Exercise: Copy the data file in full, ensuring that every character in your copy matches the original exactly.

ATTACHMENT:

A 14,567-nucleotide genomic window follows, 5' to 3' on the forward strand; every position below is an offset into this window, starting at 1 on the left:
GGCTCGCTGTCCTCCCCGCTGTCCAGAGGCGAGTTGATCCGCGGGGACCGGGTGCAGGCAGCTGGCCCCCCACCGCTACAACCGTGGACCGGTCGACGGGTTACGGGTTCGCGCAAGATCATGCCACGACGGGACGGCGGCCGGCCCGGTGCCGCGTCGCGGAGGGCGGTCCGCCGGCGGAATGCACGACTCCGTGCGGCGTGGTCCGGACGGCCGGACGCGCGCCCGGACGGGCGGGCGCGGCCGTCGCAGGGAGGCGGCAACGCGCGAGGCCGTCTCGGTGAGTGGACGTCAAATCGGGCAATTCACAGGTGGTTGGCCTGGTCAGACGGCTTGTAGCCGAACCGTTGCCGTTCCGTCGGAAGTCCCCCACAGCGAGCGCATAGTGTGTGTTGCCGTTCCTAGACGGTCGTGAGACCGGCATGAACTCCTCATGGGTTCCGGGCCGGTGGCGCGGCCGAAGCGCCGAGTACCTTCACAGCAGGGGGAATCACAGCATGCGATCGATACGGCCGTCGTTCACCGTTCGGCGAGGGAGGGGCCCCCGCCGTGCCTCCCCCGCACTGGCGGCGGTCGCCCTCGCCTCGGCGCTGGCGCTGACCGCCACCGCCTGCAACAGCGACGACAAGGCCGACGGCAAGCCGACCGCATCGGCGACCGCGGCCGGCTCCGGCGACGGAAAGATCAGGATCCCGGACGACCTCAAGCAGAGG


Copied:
A 14,567-nucleotide genomic window follows, 5' to 3' on the forward strand; every position below is an offset into this window, starting at 1 on the left:
GGCTCGCTGTCCTCCCCGCTGTCCAGAGGCGAGTTGATCCGCGGGGACCGGGTGCAGGCAGCTGGCCCCCCACCGCTACAACCGTGGACCGGTCGACGGGTTACGGGTTCGCGCAAGATCATGCCACGACGGGACGGCGGCCGGCCCGGTGCCGCGTCGCGGAGGGCGGTCCGCCGGCGGAATGCACGACTCCGTGCGGCGTGGTCCGGACGGCCGGACGCGCGCCCGGACGGGCGGGCGCGGCCGTCGCAGGGAGGCGGCAACGCGCGAGGCCGTCTCGGTGAGTGGACGTCAAATCGGGCAATTCACAGGTGGTTGGCCTGGTCAGACGGCTTGTAGCCGAACCGTTGCCGTTCCGTCGGAAGTCCCCCACAGCGAGCGCATAGTGTGTGTTGCCGTTCCTAGACGGTCGTGAGACCGGCATGAACTCCTCATGGGTTCCGGGCCGGTGGCGCGGCCGAAGCGCCGAGTACCTTCACAGCAGGGGGAATCACAGCATGCGATCGATACGGCCGTCGTTCACCGTTCGGCGAGGGAGGGGCCCCCGCCGTGCCTCCCCCGCACTGGCGGCGGTCGCCCTCGCCTCGGCGCTGGCGCTGACCGCCACCGCCTGCAACAGCGACGACAAGGCCGACGGCAAGCCGACCGCATCGGCGACCGCGGCCGGCTCCGGCGACGGAAAGATCAGGATCCCGGACGACCTCAAGCAGAGG